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sections of the walls of buildings. Among these remains a small chamber beneath one of the mounds, which can be reached through an aperture opened in it, deserves mention. This chamber measures 3.90 meters in length, 80 centimeters in breadth and 1.80 meters in height. This group of ruins which must have been a small site or perhaps a secondary religious center, a suburb of Cobá, is called at the present time Chac Ne (Red Tail), the name by which the little nearby water-hole is known to chicleros and hunters. Farther on, beyond Kilometer 98, we began to encounter on both sides of the sacbe small mounds and platforms, two of which are situated right upon the road itself and resemble, although not very closely, that described as occurring at Kilometer 95. The sacbe, now in the neighborhood of Cobá, crosses another paved road which runs north and south to a destination as yet unknown. The meeting of the two roads forms an octagonal plaza, in the center of which is a truncated pyramid 4 meters high which apparently had stairways on all four sides. On the upper part of the pyramid there appears to have been a temple. At the present time only a small portion of wall remains. From here the sacbe runs N. 103° E. and ends 385 meters beyond Kilometer 100 in the large plaza known by the name of Nohoch-Mul (Plate 3, b). It is probable that at the eastern terminus the sacbe had two or three steps, traces of which may still be seen. Its dimensions at this end differ very slightly from those noted on the western end; 9.80 meters broad and 60 centimeters high. These were the details observed during the twenty days spent on the expedition. It may be added that the sacbe, although it follows the natural ups and downs of the country (Plate 6, a), has an average height of 75 centimeters. Its maximum height, except at the point where it ascends the platform at Kilometer 95, is 2.50 meters, which it attains in the neighborhood of Kilometer 34 in passing over a deep depression. Its state of preservation is equally bad throughout its course. Great cavities made in its surface by the knotted roots of fallen trees (Plate 6, b) show how the road was constructed. Large undressed stones form the bed, on which is spread a layer of smaller stones mixed with coarse sascab and, on top of this, another layer of fine sascab, of which only a few traces remain. Its sides are vertical and are made up of larger stones, roughly dressed on their exposed side. These were probably held together by a mixture of lime and sascab, but of this scarcely a trace remains (Plate 6, c). Close to the road in many places are to be found pits or sascaberas from which it is possible that the sascab used in the paving was taken (Plate 7, a). One may also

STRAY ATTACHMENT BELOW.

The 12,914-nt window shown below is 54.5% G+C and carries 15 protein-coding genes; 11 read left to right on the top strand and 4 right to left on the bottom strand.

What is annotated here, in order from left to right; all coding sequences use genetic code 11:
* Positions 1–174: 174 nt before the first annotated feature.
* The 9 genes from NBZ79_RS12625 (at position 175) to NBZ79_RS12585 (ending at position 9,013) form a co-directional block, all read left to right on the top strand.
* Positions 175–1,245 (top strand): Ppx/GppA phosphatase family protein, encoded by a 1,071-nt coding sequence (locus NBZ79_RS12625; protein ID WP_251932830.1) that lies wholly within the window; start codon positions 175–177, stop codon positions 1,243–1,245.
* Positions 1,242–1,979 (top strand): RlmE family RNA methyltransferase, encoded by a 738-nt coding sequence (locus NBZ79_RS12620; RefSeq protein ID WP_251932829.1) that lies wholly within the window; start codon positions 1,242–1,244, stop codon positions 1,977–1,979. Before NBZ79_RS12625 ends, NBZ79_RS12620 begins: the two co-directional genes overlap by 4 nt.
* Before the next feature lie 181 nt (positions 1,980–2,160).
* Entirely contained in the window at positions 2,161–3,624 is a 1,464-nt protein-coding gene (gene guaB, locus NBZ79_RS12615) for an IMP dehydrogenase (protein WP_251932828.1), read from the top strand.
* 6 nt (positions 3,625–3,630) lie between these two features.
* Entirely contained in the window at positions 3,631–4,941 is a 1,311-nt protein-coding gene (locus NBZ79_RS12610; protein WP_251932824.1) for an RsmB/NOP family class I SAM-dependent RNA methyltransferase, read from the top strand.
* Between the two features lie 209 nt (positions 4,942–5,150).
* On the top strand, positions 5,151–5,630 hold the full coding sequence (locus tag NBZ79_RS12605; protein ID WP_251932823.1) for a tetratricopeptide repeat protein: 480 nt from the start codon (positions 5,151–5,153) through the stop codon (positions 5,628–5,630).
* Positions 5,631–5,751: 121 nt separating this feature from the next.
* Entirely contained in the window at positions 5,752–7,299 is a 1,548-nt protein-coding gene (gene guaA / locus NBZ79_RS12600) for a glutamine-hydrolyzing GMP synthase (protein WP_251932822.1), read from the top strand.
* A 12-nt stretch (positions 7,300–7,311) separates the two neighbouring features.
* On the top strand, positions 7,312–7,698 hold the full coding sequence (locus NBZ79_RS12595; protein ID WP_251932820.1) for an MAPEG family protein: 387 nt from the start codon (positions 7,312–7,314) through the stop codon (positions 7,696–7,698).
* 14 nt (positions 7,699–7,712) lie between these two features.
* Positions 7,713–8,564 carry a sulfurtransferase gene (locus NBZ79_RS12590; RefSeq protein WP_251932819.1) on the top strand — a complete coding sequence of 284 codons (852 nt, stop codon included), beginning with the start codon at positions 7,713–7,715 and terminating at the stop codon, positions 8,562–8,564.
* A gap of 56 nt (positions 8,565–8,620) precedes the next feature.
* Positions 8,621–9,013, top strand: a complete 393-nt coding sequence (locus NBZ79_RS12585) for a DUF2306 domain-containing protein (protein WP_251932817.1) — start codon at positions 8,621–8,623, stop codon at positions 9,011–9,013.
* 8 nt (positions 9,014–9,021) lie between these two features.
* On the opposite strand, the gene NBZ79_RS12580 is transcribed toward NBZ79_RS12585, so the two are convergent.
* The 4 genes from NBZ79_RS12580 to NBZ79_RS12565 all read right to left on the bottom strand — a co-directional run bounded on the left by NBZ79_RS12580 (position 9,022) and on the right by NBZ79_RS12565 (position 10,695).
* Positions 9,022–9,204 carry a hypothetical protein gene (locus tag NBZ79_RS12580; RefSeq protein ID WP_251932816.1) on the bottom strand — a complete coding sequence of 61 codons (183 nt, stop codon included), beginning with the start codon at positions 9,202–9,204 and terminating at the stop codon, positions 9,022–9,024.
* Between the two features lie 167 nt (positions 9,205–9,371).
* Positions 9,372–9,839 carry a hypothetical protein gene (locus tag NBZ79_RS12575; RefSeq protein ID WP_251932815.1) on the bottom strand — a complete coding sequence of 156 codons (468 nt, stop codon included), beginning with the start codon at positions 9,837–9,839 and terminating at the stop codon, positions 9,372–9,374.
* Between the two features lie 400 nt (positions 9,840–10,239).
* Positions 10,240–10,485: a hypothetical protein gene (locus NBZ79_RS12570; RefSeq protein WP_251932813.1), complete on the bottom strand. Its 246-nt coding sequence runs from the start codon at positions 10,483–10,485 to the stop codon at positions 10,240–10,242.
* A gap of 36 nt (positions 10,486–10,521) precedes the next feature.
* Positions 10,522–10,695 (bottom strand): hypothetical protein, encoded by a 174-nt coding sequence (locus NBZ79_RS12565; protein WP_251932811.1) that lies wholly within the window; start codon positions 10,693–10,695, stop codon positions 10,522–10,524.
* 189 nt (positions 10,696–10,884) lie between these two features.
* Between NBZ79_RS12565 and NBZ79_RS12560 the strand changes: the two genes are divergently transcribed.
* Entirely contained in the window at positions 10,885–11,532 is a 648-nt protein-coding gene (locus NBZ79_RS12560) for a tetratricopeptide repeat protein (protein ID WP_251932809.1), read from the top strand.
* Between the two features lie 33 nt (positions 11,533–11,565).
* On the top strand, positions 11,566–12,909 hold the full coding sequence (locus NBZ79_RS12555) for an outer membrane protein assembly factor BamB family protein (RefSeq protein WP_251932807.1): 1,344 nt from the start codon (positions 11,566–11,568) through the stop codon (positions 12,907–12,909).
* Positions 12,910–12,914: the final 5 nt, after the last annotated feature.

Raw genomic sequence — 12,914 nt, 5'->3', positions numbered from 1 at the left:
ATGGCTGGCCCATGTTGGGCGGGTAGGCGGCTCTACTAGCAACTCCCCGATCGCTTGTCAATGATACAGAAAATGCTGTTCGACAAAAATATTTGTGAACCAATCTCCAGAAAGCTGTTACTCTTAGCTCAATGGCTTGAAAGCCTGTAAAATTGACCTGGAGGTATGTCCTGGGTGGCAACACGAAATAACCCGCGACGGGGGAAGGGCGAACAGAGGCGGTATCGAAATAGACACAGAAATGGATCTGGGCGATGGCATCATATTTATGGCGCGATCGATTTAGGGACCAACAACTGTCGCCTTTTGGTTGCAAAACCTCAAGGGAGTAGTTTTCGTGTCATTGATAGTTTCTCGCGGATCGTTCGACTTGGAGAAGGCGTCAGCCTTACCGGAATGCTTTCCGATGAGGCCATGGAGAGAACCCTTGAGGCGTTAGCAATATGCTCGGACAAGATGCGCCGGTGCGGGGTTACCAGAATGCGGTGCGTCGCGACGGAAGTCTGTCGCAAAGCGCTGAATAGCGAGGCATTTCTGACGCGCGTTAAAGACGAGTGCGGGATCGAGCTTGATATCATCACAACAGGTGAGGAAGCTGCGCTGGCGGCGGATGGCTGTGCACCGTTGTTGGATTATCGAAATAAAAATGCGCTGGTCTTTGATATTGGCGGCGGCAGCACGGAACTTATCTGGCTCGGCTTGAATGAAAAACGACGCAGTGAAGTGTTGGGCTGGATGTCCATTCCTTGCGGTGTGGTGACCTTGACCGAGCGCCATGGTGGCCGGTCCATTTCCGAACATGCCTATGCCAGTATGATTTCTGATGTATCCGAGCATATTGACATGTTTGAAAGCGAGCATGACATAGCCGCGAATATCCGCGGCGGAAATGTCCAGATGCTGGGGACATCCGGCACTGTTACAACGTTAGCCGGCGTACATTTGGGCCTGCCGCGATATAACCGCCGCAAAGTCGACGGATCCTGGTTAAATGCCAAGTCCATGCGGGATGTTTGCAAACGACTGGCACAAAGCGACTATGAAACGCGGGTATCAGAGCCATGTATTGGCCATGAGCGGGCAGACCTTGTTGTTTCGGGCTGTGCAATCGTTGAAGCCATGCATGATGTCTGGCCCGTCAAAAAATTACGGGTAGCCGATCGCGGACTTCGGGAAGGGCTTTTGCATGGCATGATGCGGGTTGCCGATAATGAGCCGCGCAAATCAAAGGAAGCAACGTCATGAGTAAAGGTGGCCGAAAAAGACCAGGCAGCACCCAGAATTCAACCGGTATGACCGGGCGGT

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see the quarries used by the builders, as well as blocks of cut stones which they prepared but did not use. The causeway does not have the branch mentioned by Bennett, nor any other branch. This lack of tributary roads is hard to explain in view of the number of ancient sites, the vestiges of which still remain in the neighborhood of the sacbe, and which were probably contemporaneous with the terminal cities. I was also unable, in spite of the utmost endeavor, to find any of the chultuns reported by Gann. The only excavations found during the exploration were the sascaberas already mentioned. The water-holes (sartenejas) reported by Gann are all without doubt natural holes in the rocky ground; due to the character of the rock these are common in the region. Thompson, who has passed many times over the part of the road explored by Gann, is in agreement with me on this point, nor does he think he saw chultuns. It should be added that I did not explore any considerable distance from the sacbe. It may be added that the lack of chultuns and water-holes could not have been serious, as there are so many cenotes in the neighborhood of the causeway that no point on it is very far from a water supply. Furthermore, the natives of today, as no doubt did those of ancient times, use the indispensable calabash canteen. The water this provides is enough to sustain them during a day of hard labor.


The Maya of the present day, marveling at the monumental works of their forefathers, explain them only as works of magic or enchantment. Thus, they suppose that the temples and palaces of the great cities, such as Chichen Itzá and Uxmal, were raised by men who possessed supernatural powers. These men were lords of the elements, which obeyed them docilely. So, by means of a special whistle, the stones, large as they were, ranged themselves without any help, forming marvelous and beautiful buildings. Another whistle or magical formula drew the water, the wind, or the beneficence of the gods, which were then at the service of these men, in whom all sanctity and virtue were lodged. Once this virtue was lost, came the ruin of their power. It is even said that the monoliths with human effigies which we admire today are nothing but these same men of long ago, turned into stone by divine punishment. The Maya of today, in spite of the centuries which separate them from those miraculous days, and the changes which have taken place in their basic conceptions, still preserve a vague feeling that some time they will again be as they were before, and will then be able to repeat the feats of their ancestors.